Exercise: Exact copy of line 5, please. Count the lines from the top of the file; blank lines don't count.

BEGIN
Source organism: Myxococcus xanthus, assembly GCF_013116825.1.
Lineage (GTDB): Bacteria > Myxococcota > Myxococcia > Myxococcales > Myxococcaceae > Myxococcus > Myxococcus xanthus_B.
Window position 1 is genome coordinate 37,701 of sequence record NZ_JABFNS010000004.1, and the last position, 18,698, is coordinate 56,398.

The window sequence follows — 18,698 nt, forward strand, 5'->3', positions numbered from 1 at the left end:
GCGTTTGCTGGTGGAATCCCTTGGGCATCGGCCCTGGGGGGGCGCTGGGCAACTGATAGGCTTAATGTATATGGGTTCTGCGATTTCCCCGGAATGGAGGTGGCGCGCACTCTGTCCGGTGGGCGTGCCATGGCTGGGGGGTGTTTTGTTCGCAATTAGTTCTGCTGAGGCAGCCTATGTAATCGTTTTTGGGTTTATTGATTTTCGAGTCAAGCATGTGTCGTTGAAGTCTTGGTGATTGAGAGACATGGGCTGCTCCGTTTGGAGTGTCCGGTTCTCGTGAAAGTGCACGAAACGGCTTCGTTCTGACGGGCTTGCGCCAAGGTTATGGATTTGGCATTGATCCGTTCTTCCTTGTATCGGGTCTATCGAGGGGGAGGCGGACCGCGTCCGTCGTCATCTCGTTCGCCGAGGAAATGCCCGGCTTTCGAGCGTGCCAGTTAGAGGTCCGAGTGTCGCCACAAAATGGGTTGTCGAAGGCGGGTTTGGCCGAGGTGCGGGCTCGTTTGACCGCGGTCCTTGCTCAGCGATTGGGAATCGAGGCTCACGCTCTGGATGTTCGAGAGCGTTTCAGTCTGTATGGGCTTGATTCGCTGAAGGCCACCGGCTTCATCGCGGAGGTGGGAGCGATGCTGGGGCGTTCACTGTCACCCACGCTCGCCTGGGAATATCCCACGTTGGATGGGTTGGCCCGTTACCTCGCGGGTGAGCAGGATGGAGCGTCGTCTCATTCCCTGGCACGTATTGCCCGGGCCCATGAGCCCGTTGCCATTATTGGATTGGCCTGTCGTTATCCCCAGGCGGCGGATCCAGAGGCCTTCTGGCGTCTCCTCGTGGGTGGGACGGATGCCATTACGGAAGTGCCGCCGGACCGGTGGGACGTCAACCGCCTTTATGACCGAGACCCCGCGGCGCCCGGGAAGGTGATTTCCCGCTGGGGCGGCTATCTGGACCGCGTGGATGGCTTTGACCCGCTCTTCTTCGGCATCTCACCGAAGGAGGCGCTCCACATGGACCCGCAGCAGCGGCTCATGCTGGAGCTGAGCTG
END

GCGTTTGCTGGTGGAATCCCTTGGGCATCGGCCCTGGGGGGGCGCTGGGCAACTGATAGGCTTAATGTATATGGGTTCTGCGATTTCCCCGGAATGGAGGTGGCGCGCACTCTGTCCGGTGGGCGTGCCATGGCTGGGGGGTGTTTTGTTCGCAATTAGTTCTGCTGAGGCAGCCTATGTAATCGTTTTTGGGTTTATTGATTTTCGAGTCAAGCATGTGTCGTTGAAGTCTTGGTGATTGAGAGACATGGGCTGCTCCGTTTGGAGTGTCCGGTTCTCGTGAAAGTGCACGAAACGGCTTCGTTCTGACGGGCTTGCGCCAAGGTTATGGATTTGGCATTGATCCGTTCTTCCTTGTATCGGGTCTATCGAGGGGGAGGCGGACCGCGTCCGTCGTCATCTCGTTCGCCGAGGAAATGCCCGGCTTTCGAGCGTGCCAGTTAGAGGTCCGAGTGTCGCCACAAAATGGGTTGTCGAAGGCGGGTTTGGCCGAGGTGCGGGCTCGTTTGACCGCGGTCCTTGCTCAGCGATTGGGAATCGAGGCTCACGCTCTGGATGTTCGAGAGCGTTTCAGTCTGTATGGGCTTGATTCGCTGAAGGCCACCGGCTTCATCGCGGAGGTGGGAGCGATGCTGGGGCGTTCACTGTCACCCACGCTCGCCTGGGAATATCCCACGTTGGATGGGTTGGCCCGTTACCTCGCGGGTGAGCAGGATGGAGCGTCGTCTCATTCCCTGGCACGTATTGCCCGGGCCCATGAGCCCGTTGCCATTATTGGATTGGCCTGTCGTTATCCCCAGGCGGCGGATCCAGAGGCCTTCTGGCGTCTCCTCGTGGGTGGGACGGATGCCATTACGGAAGTGCCGCCGGACCGGTGGGACGTCAACCGCCTTTATGACCGAGACCCCGCGGCGCCCGGGAAGGTGATTTCCCGCTGGGGCGGCTATCTGGACCGCGTGGATGGCTTTGACCCGCTCTTCTTCGGCATCTCACCGAAGGAGGCGCTCCACATGGACCCGCAGCAGCGGCTCATGCTGGAGCTGAGCTG